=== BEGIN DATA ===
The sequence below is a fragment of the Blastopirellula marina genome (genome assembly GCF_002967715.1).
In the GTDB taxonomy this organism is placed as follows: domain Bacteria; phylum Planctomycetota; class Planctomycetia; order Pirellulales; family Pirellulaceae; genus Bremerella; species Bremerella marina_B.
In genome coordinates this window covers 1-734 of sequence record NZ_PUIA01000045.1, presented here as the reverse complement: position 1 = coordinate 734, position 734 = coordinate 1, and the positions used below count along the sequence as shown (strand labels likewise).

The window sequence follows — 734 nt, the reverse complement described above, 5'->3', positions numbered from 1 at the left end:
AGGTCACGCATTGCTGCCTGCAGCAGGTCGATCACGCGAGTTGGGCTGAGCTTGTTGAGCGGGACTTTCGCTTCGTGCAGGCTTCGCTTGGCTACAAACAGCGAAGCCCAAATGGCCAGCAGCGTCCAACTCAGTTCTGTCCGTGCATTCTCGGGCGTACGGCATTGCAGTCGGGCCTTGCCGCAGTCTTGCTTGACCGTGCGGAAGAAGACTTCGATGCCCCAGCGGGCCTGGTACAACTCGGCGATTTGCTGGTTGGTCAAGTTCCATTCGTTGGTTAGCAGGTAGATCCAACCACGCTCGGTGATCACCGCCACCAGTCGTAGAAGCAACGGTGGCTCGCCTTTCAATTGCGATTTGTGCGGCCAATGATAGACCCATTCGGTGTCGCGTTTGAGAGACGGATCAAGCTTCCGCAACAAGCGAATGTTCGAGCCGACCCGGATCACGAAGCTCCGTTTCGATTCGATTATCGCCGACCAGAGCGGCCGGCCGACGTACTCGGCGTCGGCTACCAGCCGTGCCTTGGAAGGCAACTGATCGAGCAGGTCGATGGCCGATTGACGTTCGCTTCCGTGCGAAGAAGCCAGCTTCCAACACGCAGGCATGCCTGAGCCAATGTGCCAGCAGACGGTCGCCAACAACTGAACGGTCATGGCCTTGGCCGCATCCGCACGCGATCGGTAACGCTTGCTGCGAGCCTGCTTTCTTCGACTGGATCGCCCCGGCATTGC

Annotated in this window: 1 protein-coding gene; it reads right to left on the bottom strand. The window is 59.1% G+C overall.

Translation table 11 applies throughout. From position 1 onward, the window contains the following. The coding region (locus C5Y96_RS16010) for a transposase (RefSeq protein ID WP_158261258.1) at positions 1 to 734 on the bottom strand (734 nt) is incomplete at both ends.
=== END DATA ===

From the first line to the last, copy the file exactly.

The sequence below is a fragment of the Blastopirellula marina genome (genome assembly GCF_002967715.1).
In the GTDB taxonomy this organism is placed as follows: domain Bacteria; phylum Planctomycetota; class Planctomycetia; order Pirellulales; family Pirellulaceae; genus Bremerella; species Bremerella marina_B.
In genome coordinates this window covers 1-734 of sequence record NZ_PUIA01000045.1, presented here as the reverse complement: position 1 = coordinate 734, position 734 = coordinate 1, and the positions used below count along the sequence as shown (strand labels likewise).

The window sequence follows — 734 nt, the reverse complement described above, 5'->3', positions numbered from 1 at the left end:
AGGTCACGCATTGCTGCCTGCAGCAGGTCGATCACGCGAGTTGGGCTGAGCTTGTTGAGCGGGACTTTCGCTTCGTGCAGGCTTCGCTTGGCTACAAACAGCGAAGCCCAAATGGCCAGCAGCGTCCAACTCAGTTCTGTCCGTGCATTCTCGGGCGTACGGCATTGCAGTCGGGCCTTGCCGCAGTCTTGCTTGACCGTGCGGAAGAAGACTTCGATGCCCCAGCGGGCCTGGTACAACTCGGCGATTTGCTGGTTGGTCAAGTTCCATTCGTTGGTTAGCAGGTAGATCCAACCACGCTCGGTGATCACCGCCACCAGTCGTAGAAGCAACGGTGGCTCGCCTTTCAATTGCGATTTGTGCGGCCAATGATAGACCCATTCGGTGTCGCGTTTGAGAGACGGATCAAGCTTCCGCAACAAGCGAATGTTCGAGCCGACCCGGATCACGAAGCTCCGTTTCGATTCGATTATCGCCGACCAGAGCGGCCGGCCGACGTACTCGGCGTCGGCTACCAGCCGTGCCTTGGAAGGCAACTGATCGAGCAGGTCGATGGCCGATTGACGTTCGCTTCCGTGCGAAGAAGCCAGCTTCCAACACGCAGGCATGCCTGAGCCAATGTGCCAGCAGACGGTCGCCAACAACTGAACGGTCATGGCCTTGGCCGCATCCGCACGCGATCGGTAACGCTTGCTGCGAGCCTGCTTTCTTCGACTGGATCGCCCCGGCATTGC

Annotated in this window: 1 protein-coding gene; it reads right to left on the bottom strand. The window is 59.1% G+C overall.

Translation table 11 applies throughout. From position 1 onward, the window contains the following. The coding region (locus C5Y96_RS16010) for a transposase (RefSeq protein ID WP_158261258.1) at positions 1 to 734 on the bottom strand (734 nt) is incomplete at both ends.